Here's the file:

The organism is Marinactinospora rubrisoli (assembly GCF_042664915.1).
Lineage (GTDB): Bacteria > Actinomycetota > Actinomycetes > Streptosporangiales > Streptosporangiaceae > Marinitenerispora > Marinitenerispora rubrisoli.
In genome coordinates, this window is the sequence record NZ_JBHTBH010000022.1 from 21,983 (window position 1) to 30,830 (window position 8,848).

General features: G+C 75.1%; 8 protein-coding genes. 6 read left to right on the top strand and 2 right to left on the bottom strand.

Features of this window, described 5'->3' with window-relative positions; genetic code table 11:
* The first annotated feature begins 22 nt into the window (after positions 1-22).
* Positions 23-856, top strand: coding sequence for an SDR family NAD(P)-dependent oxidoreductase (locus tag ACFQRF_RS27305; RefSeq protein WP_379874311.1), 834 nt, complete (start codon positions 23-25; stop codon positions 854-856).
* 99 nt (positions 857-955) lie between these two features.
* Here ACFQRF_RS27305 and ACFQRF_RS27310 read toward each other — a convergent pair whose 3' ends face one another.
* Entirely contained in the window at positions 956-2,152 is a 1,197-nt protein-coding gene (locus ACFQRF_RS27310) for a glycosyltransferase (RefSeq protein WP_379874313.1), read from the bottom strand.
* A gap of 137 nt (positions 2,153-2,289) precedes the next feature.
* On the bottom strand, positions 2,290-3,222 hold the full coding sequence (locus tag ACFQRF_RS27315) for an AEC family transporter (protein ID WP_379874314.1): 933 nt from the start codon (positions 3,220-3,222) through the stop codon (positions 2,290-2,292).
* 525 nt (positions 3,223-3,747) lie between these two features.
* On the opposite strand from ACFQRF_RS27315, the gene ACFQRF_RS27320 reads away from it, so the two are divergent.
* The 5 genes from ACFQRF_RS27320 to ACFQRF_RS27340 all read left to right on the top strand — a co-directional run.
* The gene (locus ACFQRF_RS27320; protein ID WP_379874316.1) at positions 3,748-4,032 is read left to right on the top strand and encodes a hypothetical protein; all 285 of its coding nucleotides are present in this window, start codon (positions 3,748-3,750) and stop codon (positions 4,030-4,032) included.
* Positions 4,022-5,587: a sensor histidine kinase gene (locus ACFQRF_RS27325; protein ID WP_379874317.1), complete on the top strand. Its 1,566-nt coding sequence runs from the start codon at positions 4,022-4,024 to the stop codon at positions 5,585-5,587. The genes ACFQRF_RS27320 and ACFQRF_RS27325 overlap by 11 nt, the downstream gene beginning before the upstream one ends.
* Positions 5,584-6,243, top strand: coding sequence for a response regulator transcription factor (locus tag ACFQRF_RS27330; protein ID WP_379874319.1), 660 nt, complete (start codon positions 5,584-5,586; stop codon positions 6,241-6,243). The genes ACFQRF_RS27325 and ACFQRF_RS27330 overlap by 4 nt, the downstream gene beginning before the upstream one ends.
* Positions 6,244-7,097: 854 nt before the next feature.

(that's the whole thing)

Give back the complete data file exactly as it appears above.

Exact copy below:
The organism is Marinactinospora rubrisoli (assembly GCF_042664915.1).
Lineage (GTDB): Bacteria > Actinomycetota > Actinomycetes > Streptosporangiales > Streptosporangiaceae > Marinitenerispora > Marinitenerispora rubrisoli.
In genome coordinates, this window is the sequence record NZ_JBHTBH010000022.1 from 21,983 (window position 1) to 30,830 (window position 8,848).

General features: G+C 75.1%; 8 protein-coding genes. 6 read left to right on the top strand and 2 right to left on the bottom strand.

Features of this window, described 5'->3' with window-relative positions; genetic code table 11:
* The first annotated feature begins 22 nt into the window (after positions 1-22).
* Positions 23-856, top strand: coding sequence for an SDR family NAD(P)-dependent oxidoreductase (locus tag ACFQRF_RS27305; RefSeq protein WP_379874311.1), 834 nt, complete (start codon positions 23-25; stop codon positions 854-856).
* 99 nt (positions 857-955) lie between these two features.
* Here ACFQRF_RS27305 and ACFQRF_RS27310 read toward each other — a convergent pair whose 3' ends face one another.
* Entirely contained in the window at positions 956-2,152 is a 1,197-nt protein-coding gene (locus ACFQRF_RS27310) for a glycosyltransferase (RefSeq protein WP_379874313.1), read from the bottom strand.
* A gap of 137 nt (positions 2,153-2,289) precedes the next feature.
* On the bottom strand, positions 2,290-3,222 hold the full coding sequence (locus tag ACFQRF_RS27315) for an AEC family transporter (protein ID WP_379874314.1): 933 nt from the start codon (positions 3,220-3,222) through the stop codon (positions 2,290-2,292).
* 525 nt (positions 3,223-3,747) lie between these two features.
* On the opposite strand from ACFQRF_RS27315, the gene ACFQRF_RS27320 reads away from it, so the two are divergent.
* The 5 genes from ACFQRF_RS27320 to ACFQRF_RS27340 all read left to right on the top strand — a co-directional run.
* The gene (locus ACFQRF_RS27320; protein ID WP_379874316.1) at positions 3,748-4,032 is read left to right on the top strand and encodes a hypothetical protein; all 285 of its coding nucleotides are present in this window, start codon (positions 3,748-3,750) and stop codon (positions 4,030-4,032) included.
* Positions 4,022-5,587: a sensor histidine kinase gene (locus ACFQRF_RS27325; protein ID WP_379874317.1), complete on the top strand. Its 1,566-nt coding sequence runs from the start codon at positions 4,022-4,024 to the stop codon at positions 5,585-5,587. The genes ACFQRF_RS27320 and ACFQRF_RS27325 overlap by 11 nt, the downstream gene beginning before the upstream one ends.
* Positions 5,584-6,243, top strand: coding sequence for a response regulator transcription factor (locus tag ACFQRF_RS27330; protein ID WP_379874319.1), 660 nt, complete (start codon positions 5,584-5,586; stop codon positions 6,241-6,243). The genes ACFQRF_RS27325 and ACFQRF_RS27330 overlap by 4 nt, the downstream gene beginning before the upstream one ends.
* Positions 6,244-7,097: 854 nt before the next feature.